POL36120 WHAT ARE THE ETHICS of the current “War on Terrorism,” a war that justifies itself by purporting to liberate, or save, Afghan women?

Do Muslim Women Really Need Saving? Anthropological Reflections on Cultural Relativism and Its Others

ABSTRACT This article explores the ethics of the current “War on Terrorism,” asking whether anthropology, the discipline of understanding and dealing with cultural differences, can provide us with critical purchase on the justifications made for intervention in Afghanistan in terms of liberating, or saving, Afghan women. I look first at the dangers of reifying culture the tendency to plaster neat cultural icons like the Muslim woman over messy historical and political dynamics. Then, calling to the resonances of contemporary discourses on equality, freedom, and rights with earlier colonial and missionary rhetoric women, I argue that we need to develop, instead, a serious appreciation of differences among women in the world’s different histories, expressions of different circumstances, and manifestations of differently structured desires. Furthrather than seeking to “save” others (with the superiority it implies and the violence it would entail) we might better think in terms of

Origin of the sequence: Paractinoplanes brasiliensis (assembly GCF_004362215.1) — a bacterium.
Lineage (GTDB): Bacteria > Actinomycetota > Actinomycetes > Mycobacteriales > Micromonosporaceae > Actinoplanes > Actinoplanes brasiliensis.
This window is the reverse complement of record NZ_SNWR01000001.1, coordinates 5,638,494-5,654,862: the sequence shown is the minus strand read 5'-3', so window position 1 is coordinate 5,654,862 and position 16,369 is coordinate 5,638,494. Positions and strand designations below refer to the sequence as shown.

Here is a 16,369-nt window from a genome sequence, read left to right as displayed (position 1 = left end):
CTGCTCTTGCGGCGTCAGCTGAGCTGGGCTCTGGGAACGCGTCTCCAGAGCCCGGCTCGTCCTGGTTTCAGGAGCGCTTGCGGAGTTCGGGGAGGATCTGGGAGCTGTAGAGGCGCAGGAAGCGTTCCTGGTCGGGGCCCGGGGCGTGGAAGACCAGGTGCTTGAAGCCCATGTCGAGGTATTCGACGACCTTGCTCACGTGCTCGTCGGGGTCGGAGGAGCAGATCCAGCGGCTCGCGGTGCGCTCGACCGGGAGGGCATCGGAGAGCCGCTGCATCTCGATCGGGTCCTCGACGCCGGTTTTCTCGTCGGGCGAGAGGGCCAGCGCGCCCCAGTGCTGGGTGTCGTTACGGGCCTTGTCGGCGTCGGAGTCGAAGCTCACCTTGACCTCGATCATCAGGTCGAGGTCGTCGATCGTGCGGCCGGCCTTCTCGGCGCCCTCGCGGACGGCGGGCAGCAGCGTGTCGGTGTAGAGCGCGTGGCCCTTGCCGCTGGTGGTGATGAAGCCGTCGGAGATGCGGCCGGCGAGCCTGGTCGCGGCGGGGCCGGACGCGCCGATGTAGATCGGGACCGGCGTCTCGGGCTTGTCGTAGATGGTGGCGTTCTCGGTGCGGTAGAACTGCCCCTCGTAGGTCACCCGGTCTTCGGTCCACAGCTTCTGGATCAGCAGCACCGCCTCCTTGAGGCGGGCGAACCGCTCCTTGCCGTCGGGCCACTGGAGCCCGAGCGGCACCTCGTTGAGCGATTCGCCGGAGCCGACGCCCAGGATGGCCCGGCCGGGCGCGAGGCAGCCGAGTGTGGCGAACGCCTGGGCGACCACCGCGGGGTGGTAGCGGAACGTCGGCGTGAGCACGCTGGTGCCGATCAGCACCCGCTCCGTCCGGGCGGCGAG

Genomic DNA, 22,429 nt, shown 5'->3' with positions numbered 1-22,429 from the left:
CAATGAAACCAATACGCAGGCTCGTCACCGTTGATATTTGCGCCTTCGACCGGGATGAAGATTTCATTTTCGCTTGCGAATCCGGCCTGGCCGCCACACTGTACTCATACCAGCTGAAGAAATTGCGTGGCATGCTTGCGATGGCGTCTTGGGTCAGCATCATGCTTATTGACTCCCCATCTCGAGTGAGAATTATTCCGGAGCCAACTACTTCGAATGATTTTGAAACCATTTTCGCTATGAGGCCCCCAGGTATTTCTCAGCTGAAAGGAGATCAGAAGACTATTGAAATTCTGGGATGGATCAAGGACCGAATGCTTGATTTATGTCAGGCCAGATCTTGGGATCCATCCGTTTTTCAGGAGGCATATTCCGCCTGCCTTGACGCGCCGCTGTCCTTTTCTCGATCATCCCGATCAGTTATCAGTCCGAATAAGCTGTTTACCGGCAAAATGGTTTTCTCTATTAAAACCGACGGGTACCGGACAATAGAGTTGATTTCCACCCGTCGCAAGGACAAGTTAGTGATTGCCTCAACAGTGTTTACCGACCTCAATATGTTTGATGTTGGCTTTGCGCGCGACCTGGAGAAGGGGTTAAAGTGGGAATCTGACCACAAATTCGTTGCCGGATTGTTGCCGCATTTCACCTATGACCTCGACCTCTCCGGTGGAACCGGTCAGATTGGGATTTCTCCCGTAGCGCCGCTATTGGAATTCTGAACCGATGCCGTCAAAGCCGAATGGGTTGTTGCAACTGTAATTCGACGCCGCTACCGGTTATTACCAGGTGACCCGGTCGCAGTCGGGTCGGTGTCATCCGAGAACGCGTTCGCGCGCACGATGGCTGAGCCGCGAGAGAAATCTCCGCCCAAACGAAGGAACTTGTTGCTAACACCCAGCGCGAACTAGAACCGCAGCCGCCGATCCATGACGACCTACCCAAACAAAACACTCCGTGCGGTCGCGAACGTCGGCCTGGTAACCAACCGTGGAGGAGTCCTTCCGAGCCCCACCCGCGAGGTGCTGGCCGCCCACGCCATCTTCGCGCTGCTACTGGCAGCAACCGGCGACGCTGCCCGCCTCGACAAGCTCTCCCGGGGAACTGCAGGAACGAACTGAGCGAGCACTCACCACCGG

(1) working with them in situations that we recognize as always subject to historical transformation and

(2) considering responsibilities to address the forms of global injustice that are powerful shapers of the worlds in which they find many of these arguments about the limits of “cultural relativism” through a consideration of the burqa and the many meanings in the Muslim world. [Keywords: cultural relativism, Muslim women, Afghanistan war, freedom, global injustice, colonialism.

  • WHAT ARE THE ETHICS of the current “War on Terrorism,” a war that justifies itself by purporting to liberate, or save, Afghan women?
  • Does Anthropology have anything to offer in our search for a viable position to take regarding this rationale for war?